AdSense is more “intelligent” than AdWords because it tries to guess user intent. It analyses the content of the page the user currently is browsing. It uses knowledge of what pages the user has visited recently. It uses location data. It combines all of these to determine which ad the user is most likely to click on. In reality, AdSense fails most of the time. It does not correctly estimate the user’s current intent. But that’s OK. The click-through rate (CTR) of AdSense is at most a few percent and the vast majority of people aren’t interested in what is shown in an online ad. It’s completely acceptable for AdSense to get it wrong most of the time. Therefore, the “intelligent” guesses of AdSense are successful even if they are completely wrong most of the time. AdSense will still be immensely successful when the majority of users are pissed-off by the ads. It only takes a small percentage of correct answers to succeed.

Google Maps is a totally different kind of “intelligence”. Google Maps has to be accurate for the vast majority of the time. It has to be something like 99.999% accurate or more. Otherwise, we would constantly get reports that some poor drivers drove themselves into a desert. How can Google Maps be so accurate when AsSense is so sloppy? The secret lies in humans. To quote an article by Alexis Madrigal on The Atlantic.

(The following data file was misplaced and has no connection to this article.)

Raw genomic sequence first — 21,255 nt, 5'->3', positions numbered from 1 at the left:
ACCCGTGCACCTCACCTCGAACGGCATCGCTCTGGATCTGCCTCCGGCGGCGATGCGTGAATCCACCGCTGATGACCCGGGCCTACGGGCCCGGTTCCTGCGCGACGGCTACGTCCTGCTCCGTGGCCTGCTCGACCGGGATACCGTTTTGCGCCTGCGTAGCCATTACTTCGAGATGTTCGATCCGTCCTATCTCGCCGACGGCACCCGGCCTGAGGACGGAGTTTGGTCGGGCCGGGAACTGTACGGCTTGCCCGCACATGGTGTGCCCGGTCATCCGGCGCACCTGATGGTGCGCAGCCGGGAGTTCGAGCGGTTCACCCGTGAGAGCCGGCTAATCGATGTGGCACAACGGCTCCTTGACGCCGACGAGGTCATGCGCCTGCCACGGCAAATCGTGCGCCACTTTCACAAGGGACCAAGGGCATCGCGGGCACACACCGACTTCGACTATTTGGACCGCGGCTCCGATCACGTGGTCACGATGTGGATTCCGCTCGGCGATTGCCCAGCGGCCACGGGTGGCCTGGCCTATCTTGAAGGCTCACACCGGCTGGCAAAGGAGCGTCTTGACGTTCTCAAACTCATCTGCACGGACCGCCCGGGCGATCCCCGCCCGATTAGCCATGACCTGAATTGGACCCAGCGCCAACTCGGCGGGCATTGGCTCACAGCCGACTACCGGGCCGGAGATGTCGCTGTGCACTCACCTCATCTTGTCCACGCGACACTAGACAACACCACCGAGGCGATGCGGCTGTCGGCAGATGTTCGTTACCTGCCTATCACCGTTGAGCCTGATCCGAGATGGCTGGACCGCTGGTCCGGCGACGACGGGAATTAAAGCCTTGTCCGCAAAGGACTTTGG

I came away convinced that the geographic data Google has assembled is not likely to be matched by any other company. The secret to this success isn’t, as you might expect, Google’s facility with data, but rather its willingness to commit humans to combining and cleaning data about the physical world. Google’s map offerings build in the human intelligence on the front end, and that’s what allows its computers to tell you the best route from San Francisco to Boston.

Even though Google gets vast amounts of information from satellites and street-view cars, it has to combine these with an army of human beings to gain accuracy. Without these human beings, they cannot get the error rate to an acceptable level. The kind of “intelligence” in Google Maps can only be attained with a huge number of people who manually curate the information.

Now let’s get back to Google Now. Which kind of “intelligence” do we need? Do we want a personal assistant that thinks it is acceptable to guess correctly only a few percent of the time? Or do we want a personal assistant that truly knows what we want to do next?

If we want the latter, we may have to be content with an army of human beings plowing through your most personal information, helping Google’s not-so-accurate machine learning algorithms to make sense of your daily routines.